Alternate Title: When Henry Met Clare (Dates and Times may vary)
*SPOILER ALERT*: Serious spoilers about the book ahead - if you already want to read it (and I really, REALLY encourage you to - it's an A+ review), don't read this review. SERIOUSLY.
The Chick: Clare Abshire. She first met her true love, Henry, when she was six years old, and spent most of her childhood and adolescence pining, idolizing, and eventually lusting after her secret, randomly-appearing friend. She eventually reunites with him in real time when she is twenty and he is twenty-eight.
The Rub: He doesn't remember her, because his twenty-eight-year-old self hasn't met her yet. Ouch. His involuntary time-traveling also subjects her to a lot of separation and worrying.
Dream Casting: I'll go with the movie on this one - Rachel McAdams.
The Dude: Henry DeTamble. Born with an ability to time-travel back and forth in time against his will, Henry's lived a bizarre life reliving old events, seeing concerts by long-dead musicians, and having conversations (among other things) with younger and older versions of himself. He lives and loves pretty recklessly - until he meets Clare, a woman he's never met who insists in the future they're married.
The Rub: His time traveling isn't the only thing that puts a crimp on their relationship - occasionally he gets insights about the future - insights he can't reveal to Clare because he's incapable of changing what's meant to happen.
Dream Casting: Eric Bana.
Clare (age 6): Hello, strange naked man. Let's be friends!
Henry (age 30something): Sure!
Clare (age 16): Henry! Let's have sex!
Henry (age 30something): Sweet Jesus. NO.
Clare (age 18): Henry --
Henry (age 43): No.
Clare: I'm 18.
Henry: Well, okay then!
Clare (age 20): OMG HENRY! You're young! And hawt!
Henry (age 28): I am young and hot - but do I know you?
Clare: Oh, you will! Henry, let's have sex!
Henry: Don't have to tell me twice! HOT DAMN!
Henry (age 40): Wow! My daughter can time travel! That's awesome!
Alba, Henry and Clare's daughter (age 10): It is awesome - especially to see you again, after you've died and all.
Clare (age 82): ...Henry?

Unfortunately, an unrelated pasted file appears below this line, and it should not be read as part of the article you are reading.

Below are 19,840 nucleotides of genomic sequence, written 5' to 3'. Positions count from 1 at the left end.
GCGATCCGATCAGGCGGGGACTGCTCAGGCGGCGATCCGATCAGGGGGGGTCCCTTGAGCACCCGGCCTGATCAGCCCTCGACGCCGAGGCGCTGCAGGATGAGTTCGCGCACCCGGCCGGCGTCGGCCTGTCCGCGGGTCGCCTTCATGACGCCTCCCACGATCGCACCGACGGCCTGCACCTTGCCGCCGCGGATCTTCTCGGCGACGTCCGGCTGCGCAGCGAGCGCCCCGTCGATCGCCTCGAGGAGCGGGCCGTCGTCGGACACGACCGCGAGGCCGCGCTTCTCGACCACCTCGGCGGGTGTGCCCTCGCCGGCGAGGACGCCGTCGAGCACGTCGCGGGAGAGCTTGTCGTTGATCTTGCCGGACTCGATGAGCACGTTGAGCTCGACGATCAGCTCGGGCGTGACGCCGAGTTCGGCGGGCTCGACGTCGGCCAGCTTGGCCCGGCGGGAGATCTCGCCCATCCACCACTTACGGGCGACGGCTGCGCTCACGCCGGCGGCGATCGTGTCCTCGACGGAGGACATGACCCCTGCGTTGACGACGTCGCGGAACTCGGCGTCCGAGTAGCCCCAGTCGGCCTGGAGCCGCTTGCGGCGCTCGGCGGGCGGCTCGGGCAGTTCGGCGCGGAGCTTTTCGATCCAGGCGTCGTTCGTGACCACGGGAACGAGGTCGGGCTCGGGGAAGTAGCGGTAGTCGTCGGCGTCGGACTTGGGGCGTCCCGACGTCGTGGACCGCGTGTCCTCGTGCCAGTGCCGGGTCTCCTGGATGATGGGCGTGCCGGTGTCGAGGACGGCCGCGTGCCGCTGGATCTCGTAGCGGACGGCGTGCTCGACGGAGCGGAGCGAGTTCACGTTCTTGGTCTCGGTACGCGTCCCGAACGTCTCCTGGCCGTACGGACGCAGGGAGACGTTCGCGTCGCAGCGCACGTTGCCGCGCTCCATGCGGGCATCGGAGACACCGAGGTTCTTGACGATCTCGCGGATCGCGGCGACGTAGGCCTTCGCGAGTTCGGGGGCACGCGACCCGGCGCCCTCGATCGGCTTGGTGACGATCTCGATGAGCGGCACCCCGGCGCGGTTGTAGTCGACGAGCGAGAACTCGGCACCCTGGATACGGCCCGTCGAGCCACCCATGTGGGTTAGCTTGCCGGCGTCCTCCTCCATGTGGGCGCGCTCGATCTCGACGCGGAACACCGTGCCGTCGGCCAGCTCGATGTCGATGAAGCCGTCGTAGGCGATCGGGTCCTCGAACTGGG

Henry (age 42): Hi, Clare. Missed you.
Romance Convention Checklist
1 Inconveniently Dead Parent
1 Sexy Librarian
2 Sets of Mommy Issues
2 Lacklustre Romantic Rivals
Several Legal and Illegal Drug Prescriptions
1 Redefinition of the Phrase, "Having Sex With Yourself" (Henry [age 15]: "Don't look at me like that. I'm not gay. You would totally do the same thing if you had the opportunity.")
2 Weddings (To the same person!)
Several Conversations with Dead People
The Word: People have been telling me again and again to read this book, and when I heard the movie was coming out I decided I'd better get off my ass and read it my way before seeing the movie influenced me. And I was enchanted.
Henry DeTamble is a time traveler. He's been able to do it since he was five years old. His traveling is rather similar to an epileptic seizure: it's involuntary, often unwanted, and happens when he's stressed, tired, or subjected to flashing lights. He also can't bring clothes with him into the past or future, so over the years he's had to teach himself (in every sense of the phrase) to steal, pick locks, and break and enter to keep himself from being arrested for indecent exposure. However, while he often finds himself in unfamiliar places and times, just as often he'll end up returning to events, places, and people that mean a lot to him.
When Clare Abshire is six years old, she meets a naked, roughly thirtysomething man named Henry. She continues to meet him (at different ages and points in his life) intermittantly throughout her childhood and adolescence, eventually coming to love him. While she learns that in the future they're married, Henry is careful not to tell her too much, no matter how curious she gets.
When Henry is twenty-eight-years old, he meets a fiesty and gorgeous woman named Clare who seems to know all about him. While he knows nothing about her, he falls for her quickly, and they fulfill Future Henry's prophesy by marrying. But marriage is not the end of their story - not in the least.
The Time Traveler's Wife is a gorgeous, interwoven, complicated tale about love, fate, time paradoxes, and growing up. So many themes are explored in this book, and explored so well, that if I had to describe them all this review would be way too long. What I primarily took away from this novel was how much of a perfect Mobius strip it was. Henry has free will in the present, but feels he has none when he's in the past because, no matter how hard he's tried, he's incapable of changing what's already happened. However, part of the puzzle of the novel is trying to decipher whether Clare and Henry's relationship and individual developments occur because of who they are, or because Future Henry knows what's going to happen and sets things up in the past because he is meant to do so - and he knows he's meant to do so because that's how things end up in the future. Or something. It's pleasantly mind-boggling.